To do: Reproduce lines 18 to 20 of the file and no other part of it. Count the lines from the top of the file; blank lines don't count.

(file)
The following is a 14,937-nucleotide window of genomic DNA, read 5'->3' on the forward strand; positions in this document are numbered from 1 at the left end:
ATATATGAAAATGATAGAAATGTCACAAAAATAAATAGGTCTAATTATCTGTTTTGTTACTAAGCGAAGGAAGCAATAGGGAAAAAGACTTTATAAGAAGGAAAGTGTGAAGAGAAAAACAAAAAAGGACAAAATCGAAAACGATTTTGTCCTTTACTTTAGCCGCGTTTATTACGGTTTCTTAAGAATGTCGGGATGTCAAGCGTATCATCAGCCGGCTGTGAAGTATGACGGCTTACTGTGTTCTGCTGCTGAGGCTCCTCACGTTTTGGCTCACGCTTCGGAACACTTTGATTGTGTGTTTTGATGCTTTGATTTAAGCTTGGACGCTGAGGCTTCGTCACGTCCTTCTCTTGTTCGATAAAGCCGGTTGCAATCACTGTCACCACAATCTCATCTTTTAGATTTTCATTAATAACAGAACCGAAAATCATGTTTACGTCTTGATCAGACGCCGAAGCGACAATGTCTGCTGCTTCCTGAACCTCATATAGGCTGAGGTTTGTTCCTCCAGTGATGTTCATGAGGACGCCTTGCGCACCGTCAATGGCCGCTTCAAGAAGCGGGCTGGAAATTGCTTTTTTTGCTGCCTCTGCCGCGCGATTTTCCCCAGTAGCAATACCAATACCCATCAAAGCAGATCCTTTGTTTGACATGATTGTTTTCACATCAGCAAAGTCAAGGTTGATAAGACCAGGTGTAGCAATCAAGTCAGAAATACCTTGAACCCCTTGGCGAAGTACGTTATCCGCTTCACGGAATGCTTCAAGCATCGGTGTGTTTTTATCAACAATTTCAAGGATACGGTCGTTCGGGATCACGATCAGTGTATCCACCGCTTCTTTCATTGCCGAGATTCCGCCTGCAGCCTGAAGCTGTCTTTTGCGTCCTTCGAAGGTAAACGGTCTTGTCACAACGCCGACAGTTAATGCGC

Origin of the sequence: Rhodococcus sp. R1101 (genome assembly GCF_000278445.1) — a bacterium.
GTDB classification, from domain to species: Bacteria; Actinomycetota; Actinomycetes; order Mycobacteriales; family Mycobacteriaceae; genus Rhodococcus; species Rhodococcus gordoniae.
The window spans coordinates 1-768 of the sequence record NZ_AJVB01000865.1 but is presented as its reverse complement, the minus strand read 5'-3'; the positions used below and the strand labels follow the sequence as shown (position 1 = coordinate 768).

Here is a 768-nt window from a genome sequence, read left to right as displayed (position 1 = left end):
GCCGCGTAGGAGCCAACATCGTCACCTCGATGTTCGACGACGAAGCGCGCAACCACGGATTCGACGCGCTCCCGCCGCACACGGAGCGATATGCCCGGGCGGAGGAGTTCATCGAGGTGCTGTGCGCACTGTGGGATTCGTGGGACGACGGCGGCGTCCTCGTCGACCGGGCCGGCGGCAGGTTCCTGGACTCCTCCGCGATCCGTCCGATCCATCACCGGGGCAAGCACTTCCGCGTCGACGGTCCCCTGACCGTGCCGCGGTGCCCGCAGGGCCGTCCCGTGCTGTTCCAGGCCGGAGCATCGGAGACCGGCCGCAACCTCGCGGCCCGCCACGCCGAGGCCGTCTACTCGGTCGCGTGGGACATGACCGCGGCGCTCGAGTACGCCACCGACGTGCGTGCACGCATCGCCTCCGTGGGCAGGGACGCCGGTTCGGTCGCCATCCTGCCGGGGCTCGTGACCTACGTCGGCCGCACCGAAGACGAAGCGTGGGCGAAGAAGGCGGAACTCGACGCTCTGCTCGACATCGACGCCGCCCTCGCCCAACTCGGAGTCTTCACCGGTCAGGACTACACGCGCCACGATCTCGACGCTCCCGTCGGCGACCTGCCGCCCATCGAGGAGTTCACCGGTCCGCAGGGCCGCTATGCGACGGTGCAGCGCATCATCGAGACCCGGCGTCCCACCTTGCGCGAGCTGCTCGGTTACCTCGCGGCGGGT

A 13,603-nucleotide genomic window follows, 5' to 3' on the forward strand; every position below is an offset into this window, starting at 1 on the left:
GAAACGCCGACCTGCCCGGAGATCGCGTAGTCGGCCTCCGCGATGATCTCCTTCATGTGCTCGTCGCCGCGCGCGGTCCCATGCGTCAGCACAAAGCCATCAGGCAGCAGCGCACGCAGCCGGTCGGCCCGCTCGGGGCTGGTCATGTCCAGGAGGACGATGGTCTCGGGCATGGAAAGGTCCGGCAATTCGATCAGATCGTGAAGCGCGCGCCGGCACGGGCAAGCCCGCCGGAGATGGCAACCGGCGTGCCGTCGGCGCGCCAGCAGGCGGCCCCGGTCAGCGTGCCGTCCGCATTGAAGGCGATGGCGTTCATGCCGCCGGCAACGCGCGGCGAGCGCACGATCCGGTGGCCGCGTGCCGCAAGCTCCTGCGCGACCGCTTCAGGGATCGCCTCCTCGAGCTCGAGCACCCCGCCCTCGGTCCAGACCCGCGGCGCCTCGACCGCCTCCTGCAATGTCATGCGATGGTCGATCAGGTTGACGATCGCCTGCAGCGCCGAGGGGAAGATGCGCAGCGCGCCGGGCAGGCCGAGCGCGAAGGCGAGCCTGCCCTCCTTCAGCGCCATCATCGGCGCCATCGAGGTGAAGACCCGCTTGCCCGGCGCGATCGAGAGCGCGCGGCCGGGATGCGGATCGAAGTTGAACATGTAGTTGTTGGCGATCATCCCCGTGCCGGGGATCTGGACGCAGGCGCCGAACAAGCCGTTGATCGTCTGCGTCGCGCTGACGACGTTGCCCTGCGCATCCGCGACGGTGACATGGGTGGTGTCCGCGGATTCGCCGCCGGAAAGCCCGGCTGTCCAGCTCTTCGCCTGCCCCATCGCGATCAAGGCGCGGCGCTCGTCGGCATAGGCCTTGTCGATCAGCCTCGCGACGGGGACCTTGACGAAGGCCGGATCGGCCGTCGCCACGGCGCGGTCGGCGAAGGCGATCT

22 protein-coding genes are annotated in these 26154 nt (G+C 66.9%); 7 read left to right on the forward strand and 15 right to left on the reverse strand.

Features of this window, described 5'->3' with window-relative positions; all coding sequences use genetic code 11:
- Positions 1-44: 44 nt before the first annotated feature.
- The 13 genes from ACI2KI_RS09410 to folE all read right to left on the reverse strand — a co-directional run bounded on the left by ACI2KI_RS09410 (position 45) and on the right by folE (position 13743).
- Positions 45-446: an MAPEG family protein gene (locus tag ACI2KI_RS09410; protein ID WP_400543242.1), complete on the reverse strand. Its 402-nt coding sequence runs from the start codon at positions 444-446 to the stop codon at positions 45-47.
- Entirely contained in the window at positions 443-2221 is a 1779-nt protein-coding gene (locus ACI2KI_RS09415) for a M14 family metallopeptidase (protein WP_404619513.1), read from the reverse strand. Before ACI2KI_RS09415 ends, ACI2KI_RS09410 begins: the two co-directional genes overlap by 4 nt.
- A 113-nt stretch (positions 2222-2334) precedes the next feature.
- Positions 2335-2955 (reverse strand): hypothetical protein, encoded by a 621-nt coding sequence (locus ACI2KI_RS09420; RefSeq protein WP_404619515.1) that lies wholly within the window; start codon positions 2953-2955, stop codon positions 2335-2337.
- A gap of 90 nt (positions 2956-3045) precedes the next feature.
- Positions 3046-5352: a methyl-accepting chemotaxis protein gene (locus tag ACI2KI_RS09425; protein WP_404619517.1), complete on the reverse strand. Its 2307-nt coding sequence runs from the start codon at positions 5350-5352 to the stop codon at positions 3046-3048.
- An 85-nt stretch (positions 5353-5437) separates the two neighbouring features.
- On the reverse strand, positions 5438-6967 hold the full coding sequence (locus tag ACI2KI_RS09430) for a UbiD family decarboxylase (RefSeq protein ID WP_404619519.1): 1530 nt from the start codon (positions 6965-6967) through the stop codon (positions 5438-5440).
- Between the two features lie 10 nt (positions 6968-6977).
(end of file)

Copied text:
- A gap of 90 nt (positions 2956-3045) precedes the next feature.
- Positions 3046-5352: a methyl-accepting chemotaxis protein gene (locus tag ACI2KI_RS09425; protein WP_404619517.1), complete on the reverse strand. Its 2307-nt coding sequence runs from the start codon at positions 5350-5352 to the stop codon at positions 3046-3048.
- An 85-nt stretch (positions 5353-5437) separates the two neighbouring features.